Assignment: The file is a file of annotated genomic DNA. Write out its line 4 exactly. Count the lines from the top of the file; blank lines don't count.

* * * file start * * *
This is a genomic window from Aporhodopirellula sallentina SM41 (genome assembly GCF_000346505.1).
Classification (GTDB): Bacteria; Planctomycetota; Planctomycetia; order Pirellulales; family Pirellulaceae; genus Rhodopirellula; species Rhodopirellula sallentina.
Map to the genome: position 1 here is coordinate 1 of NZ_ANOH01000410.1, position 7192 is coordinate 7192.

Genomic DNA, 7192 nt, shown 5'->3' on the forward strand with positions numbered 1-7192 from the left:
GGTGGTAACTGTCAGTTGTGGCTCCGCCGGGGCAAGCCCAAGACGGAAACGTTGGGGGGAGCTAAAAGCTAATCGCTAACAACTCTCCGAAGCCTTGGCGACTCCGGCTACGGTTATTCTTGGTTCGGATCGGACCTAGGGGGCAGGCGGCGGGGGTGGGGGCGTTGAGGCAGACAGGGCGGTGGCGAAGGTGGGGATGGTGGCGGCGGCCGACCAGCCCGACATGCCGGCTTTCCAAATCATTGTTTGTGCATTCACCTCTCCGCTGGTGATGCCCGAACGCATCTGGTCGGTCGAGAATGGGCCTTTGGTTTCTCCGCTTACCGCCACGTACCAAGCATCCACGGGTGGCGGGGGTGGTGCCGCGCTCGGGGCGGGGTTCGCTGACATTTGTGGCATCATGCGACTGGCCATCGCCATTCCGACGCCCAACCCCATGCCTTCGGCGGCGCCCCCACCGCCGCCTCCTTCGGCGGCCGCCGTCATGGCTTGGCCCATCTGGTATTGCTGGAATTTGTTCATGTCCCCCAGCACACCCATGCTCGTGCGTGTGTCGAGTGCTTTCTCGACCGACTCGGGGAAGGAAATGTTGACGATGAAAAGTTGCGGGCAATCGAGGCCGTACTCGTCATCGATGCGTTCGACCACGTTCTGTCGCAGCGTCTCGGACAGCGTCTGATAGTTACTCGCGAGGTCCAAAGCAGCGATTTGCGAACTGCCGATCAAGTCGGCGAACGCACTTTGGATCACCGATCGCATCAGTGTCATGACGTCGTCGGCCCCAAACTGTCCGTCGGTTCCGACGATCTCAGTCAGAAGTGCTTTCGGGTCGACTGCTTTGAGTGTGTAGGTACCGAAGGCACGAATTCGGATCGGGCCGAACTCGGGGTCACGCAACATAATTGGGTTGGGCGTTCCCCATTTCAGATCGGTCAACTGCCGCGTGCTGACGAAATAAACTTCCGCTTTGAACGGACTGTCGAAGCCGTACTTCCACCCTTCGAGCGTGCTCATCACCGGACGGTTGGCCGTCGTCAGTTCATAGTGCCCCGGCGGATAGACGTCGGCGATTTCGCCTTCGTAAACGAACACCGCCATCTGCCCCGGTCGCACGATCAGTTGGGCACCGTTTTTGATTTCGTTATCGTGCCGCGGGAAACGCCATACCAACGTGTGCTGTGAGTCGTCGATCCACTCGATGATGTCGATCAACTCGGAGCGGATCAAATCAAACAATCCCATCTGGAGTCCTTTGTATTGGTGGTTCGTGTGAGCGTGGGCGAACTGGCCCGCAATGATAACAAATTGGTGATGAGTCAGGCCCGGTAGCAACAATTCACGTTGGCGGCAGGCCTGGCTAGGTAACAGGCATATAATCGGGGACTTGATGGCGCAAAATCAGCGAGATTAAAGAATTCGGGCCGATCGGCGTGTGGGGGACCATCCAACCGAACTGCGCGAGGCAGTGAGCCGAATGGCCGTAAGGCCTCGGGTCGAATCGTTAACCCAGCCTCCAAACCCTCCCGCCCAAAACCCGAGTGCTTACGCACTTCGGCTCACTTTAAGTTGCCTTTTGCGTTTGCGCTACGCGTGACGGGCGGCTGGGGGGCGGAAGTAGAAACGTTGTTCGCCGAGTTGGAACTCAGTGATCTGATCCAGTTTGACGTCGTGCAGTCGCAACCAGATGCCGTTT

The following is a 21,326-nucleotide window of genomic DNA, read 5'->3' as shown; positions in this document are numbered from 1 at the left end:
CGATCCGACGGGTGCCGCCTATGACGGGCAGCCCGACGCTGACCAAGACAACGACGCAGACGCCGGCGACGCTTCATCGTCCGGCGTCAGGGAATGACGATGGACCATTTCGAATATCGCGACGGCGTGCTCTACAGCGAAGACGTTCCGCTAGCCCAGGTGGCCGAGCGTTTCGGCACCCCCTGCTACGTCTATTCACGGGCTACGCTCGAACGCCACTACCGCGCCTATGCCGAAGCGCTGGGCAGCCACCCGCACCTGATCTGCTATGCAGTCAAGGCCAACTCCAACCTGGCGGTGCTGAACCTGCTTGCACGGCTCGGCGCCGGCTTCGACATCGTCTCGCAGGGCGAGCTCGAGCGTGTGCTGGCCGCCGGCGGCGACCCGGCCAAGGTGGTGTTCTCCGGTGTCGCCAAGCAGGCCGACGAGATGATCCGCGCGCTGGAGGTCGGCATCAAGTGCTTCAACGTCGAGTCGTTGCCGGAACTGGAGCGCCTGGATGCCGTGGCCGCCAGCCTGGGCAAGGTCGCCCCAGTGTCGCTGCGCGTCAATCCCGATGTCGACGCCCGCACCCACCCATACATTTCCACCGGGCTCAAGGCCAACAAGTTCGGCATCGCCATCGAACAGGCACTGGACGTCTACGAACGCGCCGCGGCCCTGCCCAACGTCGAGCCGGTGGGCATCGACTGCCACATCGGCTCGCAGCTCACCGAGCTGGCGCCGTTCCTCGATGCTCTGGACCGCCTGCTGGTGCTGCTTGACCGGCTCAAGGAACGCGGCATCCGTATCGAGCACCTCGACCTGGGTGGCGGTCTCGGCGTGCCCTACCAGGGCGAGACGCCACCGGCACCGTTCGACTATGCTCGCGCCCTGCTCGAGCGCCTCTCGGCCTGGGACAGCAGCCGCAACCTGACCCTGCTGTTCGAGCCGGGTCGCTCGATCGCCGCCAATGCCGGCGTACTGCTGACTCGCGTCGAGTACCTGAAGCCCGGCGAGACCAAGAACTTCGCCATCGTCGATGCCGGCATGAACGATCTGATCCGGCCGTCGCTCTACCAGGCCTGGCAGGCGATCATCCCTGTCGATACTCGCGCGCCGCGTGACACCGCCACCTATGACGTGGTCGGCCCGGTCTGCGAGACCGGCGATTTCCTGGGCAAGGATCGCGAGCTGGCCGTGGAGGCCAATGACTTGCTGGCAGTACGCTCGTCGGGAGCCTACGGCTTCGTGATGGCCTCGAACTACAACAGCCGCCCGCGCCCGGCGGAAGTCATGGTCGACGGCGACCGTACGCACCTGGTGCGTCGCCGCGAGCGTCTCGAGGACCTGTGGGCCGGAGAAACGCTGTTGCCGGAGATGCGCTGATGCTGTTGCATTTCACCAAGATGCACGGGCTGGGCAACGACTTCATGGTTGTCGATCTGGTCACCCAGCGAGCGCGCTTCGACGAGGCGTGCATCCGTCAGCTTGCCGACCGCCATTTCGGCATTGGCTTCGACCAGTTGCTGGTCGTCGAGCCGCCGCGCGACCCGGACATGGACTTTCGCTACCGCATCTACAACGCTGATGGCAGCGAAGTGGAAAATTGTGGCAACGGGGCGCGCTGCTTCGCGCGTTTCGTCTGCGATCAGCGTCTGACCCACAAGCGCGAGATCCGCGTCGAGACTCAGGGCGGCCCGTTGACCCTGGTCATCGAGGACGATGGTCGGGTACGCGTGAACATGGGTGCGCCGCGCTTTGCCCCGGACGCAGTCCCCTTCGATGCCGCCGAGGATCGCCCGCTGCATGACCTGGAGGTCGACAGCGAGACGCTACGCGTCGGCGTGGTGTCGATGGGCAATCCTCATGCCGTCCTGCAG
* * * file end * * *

Genomic DNA, 7192 nt, shown 5'->3' on the forward strand with positions numbered 1-7192 from the left: